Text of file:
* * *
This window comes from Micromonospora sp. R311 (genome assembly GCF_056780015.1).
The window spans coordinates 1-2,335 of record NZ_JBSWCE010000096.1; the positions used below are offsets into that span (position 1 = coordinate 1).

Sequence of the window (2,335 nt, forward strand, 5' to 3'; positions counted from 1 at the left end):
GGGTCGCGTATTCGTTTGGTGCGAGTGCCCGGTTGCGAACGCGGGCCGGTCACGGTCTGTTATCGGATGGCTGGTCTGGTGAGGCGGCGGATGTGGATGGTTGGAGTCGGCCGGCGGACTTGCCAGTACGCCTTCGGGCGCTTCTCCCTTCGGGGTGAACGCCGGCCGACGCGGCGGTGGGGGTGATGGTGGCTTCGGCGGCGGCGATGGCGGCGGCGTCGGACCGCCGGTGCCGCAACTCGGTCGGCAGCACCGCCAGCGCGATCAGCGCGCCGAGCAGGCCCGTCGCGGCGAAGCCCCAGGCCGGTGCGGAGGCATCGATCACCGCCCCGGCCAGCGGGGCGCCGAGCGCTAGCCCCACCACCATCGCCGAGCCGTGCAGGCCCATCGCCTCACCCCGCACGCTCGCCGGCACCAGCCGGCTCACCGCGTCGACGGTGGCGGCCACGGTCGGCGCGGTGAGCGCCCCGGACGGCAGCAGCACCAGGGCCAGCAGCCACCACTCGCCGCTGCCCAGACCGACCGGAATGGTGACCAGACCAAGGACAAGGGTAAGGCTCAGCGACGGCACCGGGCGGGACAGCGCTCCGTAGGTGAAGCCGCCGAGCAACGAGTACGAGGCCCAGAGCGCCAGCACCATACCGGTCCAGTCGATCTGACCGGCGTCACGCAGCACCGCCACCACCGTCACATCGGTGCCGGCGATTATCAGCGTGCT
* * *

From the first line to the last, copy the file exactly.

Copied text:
This window comes from Micromonospora sp. R311 (genome assembly GCF_056780015.1).
The window spans coordinates 1-2,335 of record NZ_JBSWCE010000096.1; the positions used below are offsets into that span (position 1 = coordinate 1).

Sequence of the window (2,335 nt, forward strand, 5' to 3'; positions counted from 1 at the left end):
GGGTCGCGTATTCGTTTGGTGCGAGTGCCCGGTTGCGAACGCGGGCCGGTCACGGTCTGTTATCGGATGGCTGGTCTGGTGAGGCGGCGGATGTGGATGGTTGGAGTCGGCCGGCGGACTTGCCAGTACGCCTTCGGGCGCTTCTCCCTTCGGGGTGAACGCCGGCCGACGCGGCGGTGGGGGTGATGGTGGCTTCGGCGGCGGCGATGGCGGCGGCGTCGGACCGCCGGTGCCGCAACTCGGTCGGCAGCACCGCCAGCGCGATCAGCGCGCCGAGCAGGCCCGTCGCGGCGAAGCCCCAGGCCGGTGCGGAGGCATCGATCACCGCCCCGGCCAGCGGGGCGCCGAGCGCTAGCCCCACCACCATCGCCGAGCCGTGCAGGCCCATCGCCTCACCCCGCACGCTCGCCGGCACCAGCCGGCTCACCGCGTCGACGGTGGCGGCCACGGTCGGCGCGGTGAGCGCCCCGGACGGCAGCAGCACCAGGGCCAGCAGCCACCACTCGCCGCTGCCCAGACCGACCGGAATGGTGACCAGACCAAGGACAAGGGTAAGGCTCAGCGACGGCACCGGGCGGGACAGCGCTCCGTAGGTGAAGCCGCCGAGCAACGAGTACGAGGCCCAGAGCGCCAGCACCATACCGGTCCAGTCGATCTGACCGGCGTCACGCAGCACCGCCACCACCGTCACATCGGTGCCGGCGATTATCAGCGTGCT